Friday, July 31, 2009

Grinches, Oompa Loompas and WTF

Spotted over at Cocaine Blunts:

Rafael Casal: "Bay Area Slang" (2009)

If 40's long-promised slang dictionary doesn't actually come out this year, a guest verse on a remix of this would be some consolation.

The Grinch theme reminds me of:

Da Backwudz: "I Don't Like the Look of It (Oompa)" (Rowdy, 2006)


Big Moe: "Purple Stuff" (Wreckshop, 2001)

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Thursday, July 30, 2009

Speak of the devil

In my last post I happened to mention legendary jazz composer and theorist George Russell. He died about 4 days later of complications from Alzheimer's. He was 86.

His music generally didn't tend towards grooviness, so I think this flies below the radar:

George Russell Sextet: "Event I" (Soul Note, 1980)

It's edited from the 1980 version of Electronic Sonata for Souls Loved by Nature, which, like a lot of great stuff on Soul Note, is available dirt cheap in electronic form.

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Thursday, July 23, 2009


I'm not sure how, but last week this 2 year old Consequence song lodged itself in my head firmly:

Consequence: "Don't Forget 'Em" (G.O.O.D., 2007)

I've managed to mostly ease the situation with liberal doses of the Milton Nascimento original, but I also ended up dusting off a few other pseudo-Brazilian favorites.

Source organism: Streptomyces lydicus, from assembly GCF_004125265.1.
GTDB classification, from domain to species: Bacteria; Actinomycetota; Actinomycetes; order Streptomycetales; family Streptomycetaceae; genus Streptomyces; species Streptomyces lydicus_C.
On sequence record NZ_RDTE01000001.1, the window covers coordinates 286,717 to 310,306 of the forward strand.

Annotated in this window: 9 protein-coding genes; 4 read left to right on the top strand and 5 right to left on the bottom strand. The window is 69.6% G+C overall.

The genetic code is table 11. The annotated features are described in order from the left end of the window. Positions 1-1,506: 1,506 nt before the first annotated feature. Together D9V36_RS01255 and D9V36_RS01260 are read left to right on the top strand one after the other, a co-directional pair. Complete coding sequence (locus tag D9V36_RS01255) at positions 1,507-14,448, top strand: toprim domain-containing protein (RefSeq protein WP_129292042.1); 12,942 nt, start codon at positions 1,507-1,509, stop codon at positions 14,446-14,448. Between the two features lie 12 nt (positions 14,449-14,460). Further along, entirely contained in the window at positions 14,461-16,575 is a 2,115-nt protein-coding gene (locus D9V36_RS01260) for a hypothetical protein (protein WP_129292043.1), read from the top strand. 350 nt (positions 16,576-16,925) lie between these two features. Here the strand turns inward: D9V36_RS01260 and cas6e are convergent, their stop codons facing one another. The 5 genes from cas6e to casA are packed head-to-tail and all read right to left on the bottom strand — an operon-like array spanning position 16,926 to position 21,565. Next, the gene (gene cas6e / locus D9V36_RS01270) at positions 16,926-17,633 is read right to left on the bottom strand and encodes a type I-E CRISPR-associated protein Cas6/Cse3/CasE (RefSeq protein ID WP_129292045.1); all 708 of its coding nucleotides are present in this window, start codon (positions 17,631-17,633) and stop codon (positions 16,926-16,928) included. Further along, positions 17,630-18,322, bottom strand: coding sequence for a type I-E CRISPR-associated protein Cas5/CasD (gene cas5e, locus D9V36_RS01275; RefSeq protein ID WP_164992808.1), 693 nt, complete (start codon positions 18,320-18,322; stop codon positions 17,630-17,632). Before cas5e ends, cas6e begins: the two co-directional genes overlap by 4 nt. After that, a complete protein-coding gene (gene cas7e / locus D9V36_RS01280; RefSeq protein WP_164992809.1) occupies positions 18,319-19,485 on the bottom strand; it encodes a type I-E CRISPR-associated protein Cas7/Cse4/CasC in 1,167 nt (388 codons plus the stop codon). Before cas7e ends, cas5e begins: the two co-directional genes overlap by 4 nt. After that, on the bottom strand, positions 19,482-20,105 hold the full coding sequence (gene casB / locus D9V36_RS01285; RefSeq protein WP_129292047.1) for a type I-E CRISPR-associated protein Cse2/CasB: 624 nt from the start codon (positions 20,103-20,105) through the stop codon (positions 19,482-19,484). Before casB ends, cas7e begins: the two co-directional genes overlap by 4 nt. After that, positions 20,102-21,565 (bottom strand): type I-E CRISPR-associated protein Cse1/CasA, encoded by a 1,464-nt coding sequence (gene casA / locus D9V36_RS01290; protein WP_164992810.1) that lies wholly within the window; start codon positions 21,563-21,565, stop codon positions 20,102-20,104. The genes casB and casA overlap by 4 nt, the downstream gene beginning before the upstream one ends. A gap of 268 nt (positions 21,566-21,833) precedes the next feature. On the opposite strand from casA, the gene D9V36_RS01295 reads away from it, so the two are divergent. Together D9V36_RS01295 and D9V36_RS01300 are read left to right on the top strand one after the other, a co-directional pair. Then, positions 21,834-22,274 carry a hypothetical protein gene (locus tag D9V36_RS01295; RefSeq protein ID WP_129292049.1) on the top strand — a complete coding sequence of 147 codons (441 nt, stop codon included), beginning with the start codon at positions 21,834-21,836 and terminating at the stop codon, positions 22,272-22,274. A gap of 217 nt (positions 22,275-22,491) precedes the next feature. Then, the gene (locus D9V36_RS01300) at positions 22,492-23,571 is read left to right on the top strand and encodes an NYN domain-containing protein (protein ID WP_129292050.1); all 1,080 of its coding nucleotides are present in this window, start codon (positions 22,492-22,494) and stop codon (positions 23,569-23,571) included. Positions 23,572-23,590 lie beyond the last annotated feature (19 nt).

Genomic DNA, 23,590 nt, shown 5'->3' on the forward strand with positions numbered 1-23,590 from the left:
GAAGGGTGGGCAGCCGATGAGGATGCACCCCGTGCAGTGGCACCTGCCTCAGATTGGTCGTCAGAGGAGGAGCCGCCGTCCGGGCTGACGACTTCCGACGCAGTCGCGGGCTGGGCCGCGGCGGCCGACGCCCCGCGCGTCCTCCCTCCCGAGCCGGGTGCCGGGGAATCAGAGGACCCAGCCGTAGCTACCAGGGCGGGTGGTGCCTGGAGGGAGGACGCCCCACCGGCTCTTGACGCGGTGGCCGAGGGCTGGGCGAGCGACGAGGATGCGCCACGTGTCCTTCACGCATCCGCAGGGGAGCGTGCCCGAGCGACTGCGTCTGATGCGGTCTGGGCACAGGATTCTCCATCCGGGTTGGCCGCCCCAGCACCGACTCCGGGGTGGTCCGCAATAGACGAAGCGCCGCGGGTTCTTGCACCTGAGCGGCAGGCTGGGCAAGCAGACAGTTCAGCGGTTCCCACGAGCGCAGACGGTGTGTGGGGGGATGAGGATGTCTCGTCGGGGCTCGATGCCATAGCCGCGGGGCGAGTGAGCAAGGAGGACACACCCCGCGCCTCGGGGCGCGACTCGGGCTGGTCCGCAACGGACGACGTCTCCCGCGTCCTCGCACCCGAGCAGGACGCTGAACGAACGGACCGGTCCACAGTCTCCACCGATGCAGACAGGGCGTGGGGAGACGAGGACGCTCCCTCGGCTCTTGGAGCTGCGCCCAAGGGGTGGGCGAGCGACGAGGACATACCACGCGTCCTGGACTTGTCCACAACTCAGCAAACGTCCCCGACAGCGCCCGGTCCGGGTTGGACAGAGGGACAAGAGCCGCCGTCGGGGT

Jay Dee: "Rico Suave Bossa Nova" (rough extended version) (BBE, 2002)

"Rico Suave" appeared on Dilla's 2002 Welcome 2 Detroit album. It's basically him and Karriem Riggins goofing on some Sergio Mendes-ness.

A few years ago I heard my homie Tim Diesel play "Rico Suave Bossa Nova" at a gig, which led me to whip up this unfancy little re-edit-- I gave it a mixable intro and extended it from 90 seconds to about five minutes.

George Russell: "Brazilian Bus" (Records by Pete, 19??)

This is not the George Russell who led groups featuring Bill Evans and John Coltrane, etc., won a MacArthur genius grant and whose music theories provided the underpinning for modal jazz. It's a George Russell without a wikipedia entry or a website who, from what I can infer from the blurbs on the back of his Easy Listening LP, was a guitarist who mainly made his way in music promotion. Also, according to the notes, he's "a musician's musician, a man's man, a ladies' man, a marvelous human being."

The music on Easy Listening was arranged by Jimmie Haskell; I love what he does with the strings here. The same recordings were later issued on Dobre under the title Guitar With Orchestra.

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Monday, July 20, 2009

I go Rambo

My weekend began with some schmuck doing a hit and run on my car. Then it got steadily worse.

DJ Rap-N-Scratch: "Rap-N-Scratch Goes Rambo" feat. MC Nikke (Show Jazz, 1988)


Friday, July 17, 2009

You can find me in the tub

I've been digging this mix put together by BK homie Doc Delay and Sean Manchee. It's a 34-minute blend of '60s and '70s era analog synthesizer music built around moogs, ARPs, rocksichords and the like. Great selections, mixing and editing make for a beautiful, spacey and weird ride.

This wouldn't be out of place on there: